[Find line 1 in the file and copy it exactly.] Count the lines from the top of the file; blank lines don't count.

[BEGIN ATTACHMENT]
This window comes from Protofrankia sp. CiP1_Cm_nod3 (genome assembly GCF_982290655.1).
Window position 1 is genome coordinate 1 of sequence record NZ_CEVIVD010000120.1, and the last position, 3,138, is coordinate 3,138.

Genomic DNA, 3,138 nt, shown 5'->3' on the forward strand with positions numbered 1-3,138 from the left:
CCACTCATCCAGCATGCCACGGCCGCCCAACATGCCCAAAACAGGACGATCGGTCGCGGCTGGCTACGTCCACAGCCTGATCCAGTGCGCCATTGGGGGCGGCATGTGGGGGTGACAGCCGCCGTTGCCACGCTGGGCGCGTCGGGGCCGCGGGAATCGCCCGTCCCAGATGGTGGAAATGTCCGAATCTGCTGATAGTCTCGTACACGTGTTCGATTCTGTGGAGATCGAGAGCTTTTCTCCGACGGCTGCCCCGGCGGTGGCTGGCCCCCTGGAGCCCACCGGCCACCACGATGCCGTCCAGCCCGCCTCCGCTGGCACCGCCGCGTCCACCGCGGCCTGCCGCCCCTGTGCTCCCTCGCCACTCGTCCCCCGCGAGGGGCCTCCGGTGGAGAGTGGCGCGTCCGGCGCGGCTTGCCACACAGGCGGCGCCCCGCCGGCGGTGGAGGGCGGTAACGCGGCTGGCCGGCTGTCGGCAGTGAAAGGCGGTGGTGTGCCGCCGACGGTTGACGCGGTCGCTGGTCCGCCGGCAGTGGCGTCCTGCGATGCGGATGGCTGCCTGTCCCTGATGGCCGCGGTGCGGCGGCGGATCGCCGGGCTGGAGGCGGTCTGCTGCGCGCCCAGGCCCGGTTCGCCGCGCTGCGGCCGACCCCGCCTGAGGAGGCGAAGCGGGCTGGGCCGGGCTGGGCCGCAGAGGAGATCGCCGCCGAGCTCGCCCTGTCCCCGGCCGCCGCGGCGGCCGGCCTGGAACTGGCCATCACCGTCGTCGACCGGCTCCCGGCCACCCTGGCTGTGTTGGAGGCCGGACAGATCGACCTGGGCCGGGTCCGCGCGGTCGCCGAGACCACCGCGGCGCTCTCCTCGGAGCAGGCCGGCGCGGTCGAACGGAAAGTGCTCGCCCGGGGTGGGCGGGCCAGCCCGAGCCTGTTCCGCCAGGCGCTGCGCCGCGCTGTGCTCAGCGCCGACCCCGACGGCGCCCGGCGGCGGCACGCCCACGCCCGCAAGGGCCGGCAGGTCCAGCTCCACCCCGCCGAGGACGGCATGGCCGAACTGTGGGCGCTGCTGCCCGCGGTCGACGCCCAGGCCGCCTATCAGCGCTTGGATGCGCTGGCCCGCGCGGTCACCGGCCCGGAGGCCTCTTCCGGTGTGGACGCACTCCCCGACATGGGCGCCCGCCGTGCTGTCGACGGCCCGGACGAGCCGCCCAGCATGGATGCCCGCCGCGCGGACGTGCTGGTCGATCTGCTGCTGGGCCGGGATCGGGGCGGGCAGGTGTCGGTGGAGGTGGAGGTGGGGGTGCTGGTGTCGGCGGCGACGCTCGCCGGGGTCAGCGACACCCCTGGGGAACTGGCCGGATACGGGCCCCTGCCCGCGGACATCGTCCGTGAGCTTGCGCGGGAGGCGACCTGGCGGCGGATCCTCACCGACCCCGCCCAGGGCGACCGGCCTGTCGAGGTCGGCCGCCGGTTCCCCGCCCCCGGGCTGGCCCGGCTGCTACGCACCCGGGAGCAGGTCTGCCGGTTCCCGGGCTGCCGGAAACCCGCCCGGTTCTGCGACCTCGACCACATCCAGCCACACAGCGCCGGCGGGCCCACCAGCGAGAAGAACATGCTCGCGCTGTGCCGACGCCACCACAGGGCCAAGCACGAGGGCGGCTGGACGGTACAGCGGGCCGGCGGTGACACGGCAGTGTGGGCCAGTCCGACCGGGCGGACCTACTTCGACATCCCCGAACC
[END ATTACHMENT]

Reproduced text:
This window comes from Protofrankia sp. CiP1_Cm_nod3 (genome assembly GCF_982290655.1).